Nelson Mandela and his wife Winnie in this undated file picture.
Mandela is accompanied by his former wife Winnie, moments after his release from prison February 11, 1990 after serving 27 years in jail. (Reuters)
In this February, 1990 photo, shortly after his release from 27 years in prison, Nelson Mandela, gives the black power salute to the 120,000 supporters packing Soccer City stadium in Soweto, near Johannesburg. (AP Photo)
Nelson Mandela showed his passport in February 19, 1990, shortly after his release from prison. The South African government authorized an application for himself and his wife Winnie - (Juda Ngwenya / Reuters)
In this July 27, 1991 photo, Cuban President Fidel Castro, and Nelson Mandela gesture during the celebration of the "Day of the Revolution" in Matanzas, Cuba. (AP Photo)
In this July 4, 1993 photo, President Bill Clinton and Nelson Mandela listen during Fourth of July ceremonies in Philadelphia during which Clinton presented the Philadelphia Liberty Medal to the African National Congress president and South African President F.W. de Klerk. (AP Photo/Greg Gibson)
President of the African National Congress Nelson Mandela acknowledges cheers from the crowd as he prepares to unveil the ANC's official election platform in 1994. (AP Photo/David Brauchli)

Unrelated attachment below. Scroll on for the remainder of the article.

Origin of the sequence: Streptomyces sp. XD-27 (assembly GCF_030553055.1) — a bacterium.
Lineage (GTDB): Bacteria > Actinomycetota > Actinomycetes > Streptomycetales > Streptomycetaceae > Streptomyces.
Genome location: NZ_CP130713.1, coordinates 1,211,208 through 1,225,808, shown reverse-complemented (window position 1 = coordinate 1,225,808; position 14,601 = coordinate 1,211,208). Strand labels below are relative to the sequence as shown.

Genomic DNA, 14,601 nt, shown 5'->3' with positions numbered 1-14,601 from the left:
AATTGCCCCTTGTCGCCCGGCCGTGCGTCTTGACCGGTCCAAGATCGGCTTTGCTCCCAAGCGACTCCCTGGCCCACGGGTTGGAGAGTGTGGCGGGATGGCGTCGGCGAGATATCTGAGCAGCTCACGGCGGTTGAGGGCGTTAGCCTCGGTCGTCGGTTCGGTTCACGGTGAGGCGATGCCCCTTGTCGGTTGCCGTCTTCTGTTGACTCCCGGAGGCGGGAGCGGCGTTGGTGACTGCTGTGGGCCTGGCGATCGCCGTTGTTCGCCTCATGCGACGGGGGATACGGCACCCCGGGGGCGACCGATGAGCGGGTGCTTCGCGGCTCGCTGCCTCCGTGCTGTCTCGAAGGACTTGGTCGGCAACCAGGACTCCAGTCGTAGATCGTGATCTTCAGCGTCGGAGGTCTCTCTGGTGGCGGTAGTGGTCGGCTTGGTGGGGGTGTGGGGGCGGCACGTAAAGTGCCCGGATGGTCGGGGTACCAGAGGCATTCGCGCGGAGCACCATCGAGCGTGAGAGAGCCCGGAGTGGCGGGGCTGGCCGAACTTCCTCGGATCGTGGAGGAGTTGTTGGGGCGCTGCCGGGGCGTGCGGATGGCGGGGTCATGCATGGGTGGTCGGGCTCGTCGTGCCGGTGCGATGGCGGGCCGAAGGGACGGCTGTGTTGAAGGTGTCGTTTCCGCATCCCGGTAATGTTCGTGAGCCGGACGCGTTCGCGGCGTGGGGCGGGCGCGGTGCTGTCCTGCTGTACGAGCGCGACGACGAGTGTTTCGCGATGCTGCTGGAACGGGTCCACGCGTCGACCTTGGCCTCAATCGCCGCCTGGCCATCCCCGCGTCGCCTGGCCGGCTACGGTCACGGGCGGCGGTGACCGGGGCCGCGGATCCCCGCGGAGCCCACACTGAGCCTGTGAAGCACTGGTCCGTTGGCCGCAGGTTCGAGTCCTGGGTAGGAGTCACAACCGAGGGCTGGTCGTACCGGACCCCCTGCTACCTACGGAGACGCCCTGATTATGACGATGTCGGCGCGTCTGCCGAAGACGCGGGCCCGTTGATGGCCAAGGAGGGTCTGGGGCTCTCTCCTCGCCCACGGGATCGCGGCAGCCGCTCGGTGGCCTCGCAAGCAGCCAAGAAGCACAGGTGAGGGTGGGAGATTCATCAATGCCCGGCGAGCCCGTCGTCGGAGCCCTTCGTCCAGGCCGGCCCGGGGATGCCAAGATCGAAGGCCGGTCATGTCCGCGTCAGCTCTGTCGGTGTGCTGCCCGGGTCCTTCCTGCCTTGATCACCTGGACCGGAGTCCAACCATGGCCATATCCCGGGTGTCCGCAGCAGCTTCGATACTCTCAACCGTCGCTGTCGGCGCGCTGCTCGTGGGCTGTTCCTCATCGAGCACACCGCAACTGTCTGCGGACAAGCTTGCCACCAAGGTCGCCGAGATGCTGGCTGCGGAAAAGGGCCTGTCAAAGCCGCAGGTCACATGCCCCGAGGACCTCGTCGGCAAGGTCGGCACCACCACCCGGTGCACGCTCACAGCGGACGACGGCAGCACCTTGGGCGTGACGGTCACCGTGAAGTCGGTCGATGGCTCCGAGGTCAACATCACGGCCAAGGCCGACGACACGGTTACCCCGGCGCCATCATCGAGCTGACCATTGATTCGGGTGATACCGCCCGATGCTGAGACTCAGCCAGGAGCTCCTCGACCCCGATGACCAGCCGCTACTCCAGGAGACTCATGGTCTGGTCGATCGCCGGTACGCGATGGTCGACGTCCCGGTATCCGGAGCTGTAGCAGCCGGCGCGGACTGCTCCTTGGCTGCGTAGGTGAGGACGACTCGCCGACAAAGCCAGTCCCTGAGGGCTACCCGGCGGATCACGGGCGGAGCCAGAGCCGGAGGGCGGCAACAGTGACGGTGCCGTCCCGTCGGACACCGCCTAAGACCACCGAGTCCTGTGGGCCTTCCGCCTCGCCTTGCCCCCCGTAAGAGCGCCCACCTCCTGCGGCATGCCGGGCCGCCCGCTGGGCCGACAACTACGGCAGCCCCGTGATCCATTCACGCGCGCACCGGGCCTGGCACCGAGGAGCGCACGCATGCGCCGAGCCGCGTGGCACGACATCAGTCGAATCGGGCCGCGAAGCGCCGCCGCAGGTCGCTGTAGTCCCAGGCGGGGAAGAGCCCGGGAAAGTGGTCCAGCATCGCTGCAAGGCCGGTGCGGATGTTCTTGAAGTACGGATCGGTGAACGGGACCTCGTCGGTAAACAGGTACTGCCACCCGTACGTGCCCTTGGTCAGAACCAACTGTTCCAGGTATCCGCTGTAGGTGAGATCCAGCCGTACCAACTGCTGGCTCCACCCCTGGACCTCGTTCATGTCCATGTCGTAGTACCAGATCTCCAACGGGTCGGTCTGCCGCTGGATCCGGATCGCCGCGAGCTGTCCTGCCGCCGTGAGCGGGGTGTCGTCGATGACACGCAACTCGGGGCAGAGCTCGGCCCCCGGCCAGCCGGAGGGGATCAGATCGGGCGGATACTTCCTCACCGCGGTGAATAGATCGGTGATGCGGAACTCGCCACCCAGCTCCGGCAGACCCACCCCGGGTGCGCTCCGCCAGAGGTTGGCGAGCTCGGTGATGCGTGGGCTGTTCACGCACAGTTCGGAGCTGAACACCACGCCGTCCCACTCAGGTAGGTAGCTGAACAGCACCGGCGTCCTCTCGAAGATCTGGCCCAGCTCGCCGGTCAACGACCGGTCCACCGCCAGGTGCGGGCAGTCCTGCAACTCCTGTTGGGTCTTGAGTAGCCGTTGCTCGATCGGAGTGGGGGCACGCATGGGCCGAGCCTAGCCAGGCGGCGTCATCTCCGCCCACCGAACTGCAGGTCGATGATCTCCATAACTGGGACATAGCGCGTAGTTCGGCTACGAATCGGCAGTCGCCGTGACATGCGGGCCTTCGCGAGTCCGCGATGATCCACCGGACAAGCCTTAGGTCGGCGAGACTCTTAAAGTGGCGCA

African National Congress (ANC) leader Nelson Mandela greeted residents of Mmabatho in March 1994, during a visit after the nominal homeland came under South African control following the ousting of the former President Lucas Mangope. (Reuters/Howard Burditt)
South African President Nelson Mandela smiles with actor Sidney Poitier at a press conference in Cape Town in 1996. Poitier played Mandela in the film "One Man, One Vote" (AP Photo / Sasa Kralj)
South African President Nelson Mandela waves to crowds as he sits next to Queen Elizabeth II in a an open carriage on the way to Buckingham Palace.(AP/Louisa Buller)
Chairman of the Constitutional Assembly Cyril Ramaphosa, left, holds up a copy of the country's constitution which was signed by President Nelson Mandela, in December 1996. (AP Photo / Adil Bradlow / POOL)
Nelson Mandela at a news conference in Johannesburg in February 2000. (AP Photo / Denis Farrell)
South African rugby captain Francois Pienaar, right, received the Rugby World Cup trophy from President Nelson Mandela also wearing a South African rugby shirt, after South Africa defeated New Zealand in the Rugby World Cup , in 1995. (AP Photo / Ross Setford)